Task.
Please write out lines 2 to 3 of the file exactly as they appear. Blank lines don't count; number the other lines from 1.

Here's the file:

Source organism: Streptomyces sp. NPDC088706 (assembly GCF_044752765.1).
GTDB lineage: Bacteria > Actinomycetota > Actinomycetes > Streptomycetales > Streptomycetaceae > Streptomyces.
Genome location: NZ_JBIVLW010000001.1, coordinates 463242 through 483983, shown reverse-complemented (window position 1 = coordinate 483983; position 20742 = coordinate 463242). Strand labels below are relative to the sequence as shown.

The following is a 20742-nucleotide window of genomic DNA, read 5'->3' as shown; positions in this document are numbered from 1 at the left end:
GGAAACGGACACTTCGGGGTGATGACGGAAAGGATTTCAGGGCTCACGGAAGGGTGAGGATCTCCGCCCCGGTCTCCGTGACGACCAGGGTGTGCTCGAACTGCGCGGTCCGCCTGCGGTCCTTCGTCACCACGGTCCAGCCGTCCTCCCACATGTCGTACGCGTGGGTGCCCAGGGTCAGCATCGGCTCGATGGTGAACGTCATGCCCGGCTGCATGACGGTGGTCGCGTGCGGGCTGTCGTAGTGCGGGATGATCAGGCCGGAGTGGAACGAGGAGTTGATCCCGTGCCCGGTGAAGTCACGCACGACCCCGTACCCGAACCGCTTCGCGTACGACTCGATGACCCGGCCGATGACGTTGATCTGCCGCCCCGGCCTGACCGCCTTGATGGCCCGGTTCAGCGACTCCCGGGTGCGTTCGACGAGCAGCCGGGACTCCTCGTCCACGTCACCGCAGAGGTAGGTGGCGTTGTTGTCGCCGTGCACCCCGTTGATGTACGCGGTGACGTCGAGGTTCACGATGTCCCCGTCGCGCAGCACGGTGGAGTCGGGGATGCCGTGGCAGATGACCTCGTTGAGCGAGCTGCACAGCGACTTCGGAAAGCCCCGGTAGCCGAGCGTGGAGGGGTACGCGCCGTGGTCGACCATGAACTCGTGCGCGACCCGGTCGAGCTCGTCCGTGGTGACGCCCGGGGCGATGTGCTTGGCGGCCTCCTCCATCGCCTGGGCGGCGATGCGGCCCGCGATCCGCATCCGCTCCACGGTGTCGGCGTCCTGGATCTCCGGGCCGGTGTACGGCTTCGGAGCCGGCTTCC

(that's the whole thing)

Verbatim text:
GTDB lineage: Bacteria > Actinomycetota > Actinomycetes > Streptomycetales > Streptomycetaceae > Streptomyces.
Genome location: NZ_JBIVLW010000001.1, coordinates 463242 through 483983, shown reverse-complemented (window position 1 = coordinate 483983; position 20742 = coordinate 463242). Strand labels below are relative to the sequence as shown.